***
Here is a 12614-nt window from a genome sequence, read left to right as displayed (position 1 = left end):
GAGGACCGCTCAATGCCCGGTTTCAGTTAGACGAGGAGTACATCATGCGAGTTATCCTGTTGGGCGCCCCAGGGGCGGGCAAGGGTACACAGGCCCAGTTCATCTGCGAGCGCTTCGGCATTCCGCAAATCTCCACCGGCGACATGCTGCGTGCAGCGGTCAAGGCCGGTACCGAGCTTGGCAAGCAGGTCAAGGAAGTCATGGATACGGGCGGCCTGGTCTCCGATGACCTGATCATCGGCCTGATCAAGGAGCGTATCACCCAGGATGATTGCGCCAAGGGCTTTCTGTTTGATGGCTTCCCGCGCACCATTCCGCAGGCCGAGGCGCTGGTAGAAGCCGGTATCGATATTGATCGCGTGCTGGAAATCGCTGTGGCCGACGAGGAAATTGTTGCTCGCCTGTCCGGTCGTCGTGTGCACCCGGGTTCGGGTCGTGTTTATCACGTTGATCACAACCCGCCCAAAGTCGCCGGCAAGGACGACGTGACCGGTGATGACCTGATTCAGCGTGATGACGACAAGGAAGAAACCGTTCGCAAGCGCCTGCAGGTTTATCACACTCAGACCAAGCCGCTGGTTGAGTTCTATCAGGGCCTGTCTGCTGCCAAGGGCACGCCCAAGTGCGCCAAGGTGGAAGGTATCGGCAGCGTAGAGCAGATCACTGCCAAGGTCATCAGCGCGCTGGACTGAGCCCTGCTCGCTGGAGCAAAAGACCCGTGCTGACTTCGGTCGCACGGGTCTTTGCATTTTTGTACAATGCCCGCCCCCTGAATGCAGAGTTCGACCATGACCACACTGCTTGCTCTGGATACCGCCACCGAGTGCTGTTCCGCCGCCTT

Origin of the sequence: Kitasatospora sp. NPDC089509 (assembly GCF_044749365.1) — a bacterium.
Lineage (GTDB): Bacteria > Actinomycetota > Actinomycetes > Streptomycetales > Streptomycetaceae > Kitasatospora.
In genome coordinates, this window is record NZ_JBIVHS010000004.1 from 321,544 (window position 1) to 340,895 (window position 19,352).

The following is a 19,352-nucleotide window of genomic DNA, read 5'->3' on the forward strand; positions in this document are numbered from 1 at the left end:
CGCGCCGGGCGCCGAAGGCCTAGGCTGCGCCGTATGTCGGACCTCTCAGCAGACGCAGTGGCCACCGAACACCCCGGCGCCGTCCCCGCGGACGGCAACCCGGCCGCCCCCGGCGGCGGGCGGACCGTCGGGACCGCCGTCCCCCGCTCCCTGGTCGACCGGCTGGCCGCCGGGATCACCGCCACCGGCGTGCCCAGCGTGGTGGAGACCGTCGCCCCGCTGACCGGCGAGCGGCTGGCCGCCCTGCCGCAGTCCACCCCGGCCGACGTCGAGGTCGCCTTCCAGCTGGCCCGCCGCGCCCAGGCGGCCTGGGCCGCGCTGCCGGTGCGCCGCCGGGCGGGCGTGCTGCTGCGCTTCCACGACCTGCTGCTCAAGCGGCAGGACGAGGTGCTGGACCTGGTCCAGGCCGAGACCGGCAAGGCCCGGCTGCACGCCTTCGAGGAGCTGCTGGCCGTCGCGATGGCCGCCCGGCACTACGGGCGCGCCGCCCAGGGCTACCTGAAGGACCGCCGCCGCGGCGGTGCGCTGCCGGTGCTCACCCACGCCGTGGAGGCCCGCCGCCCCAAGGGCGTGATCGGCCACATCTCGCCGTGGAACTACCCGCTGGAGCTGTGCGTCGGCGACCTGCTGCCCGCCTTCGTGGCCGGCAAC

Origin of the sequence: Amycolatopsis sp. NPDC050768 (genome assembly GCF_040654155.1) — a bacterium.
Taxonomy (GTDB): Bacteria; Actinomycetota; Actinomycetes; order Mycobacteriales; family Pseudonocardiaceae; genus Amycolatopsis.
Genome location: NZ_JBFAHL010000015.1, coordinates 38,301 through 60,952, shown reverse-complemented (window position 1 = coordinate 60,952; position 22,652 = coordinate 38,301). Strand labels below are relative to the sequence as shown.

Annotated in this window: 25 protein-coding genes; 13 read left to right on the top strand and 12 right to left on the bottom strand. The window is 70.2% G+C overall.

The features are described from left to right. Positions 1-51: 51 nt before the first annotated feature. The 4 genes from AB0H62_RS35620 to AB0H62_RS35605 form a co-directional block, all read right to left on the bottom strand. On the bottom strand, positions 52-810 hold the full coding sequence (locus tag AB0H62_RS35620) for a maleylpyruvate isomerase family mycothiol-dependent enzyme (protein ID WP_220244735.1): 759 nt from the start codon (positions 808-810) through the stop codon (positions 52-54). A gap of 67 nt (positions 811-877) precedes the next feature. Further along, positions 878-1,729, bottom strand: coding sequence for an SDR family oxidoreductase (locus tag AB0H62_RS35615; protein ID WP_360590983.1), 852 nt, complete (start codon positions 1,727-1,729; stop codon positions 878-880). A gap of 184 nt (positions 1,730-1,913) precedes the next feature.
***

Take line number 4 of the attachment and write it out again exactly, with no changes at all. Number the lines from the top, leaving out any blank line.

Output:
Lineage (GTDB): Bacteria > Actinomycetota > Actinomycetes > Streptomycetales > Streptomycetaceae > Kitasatospora.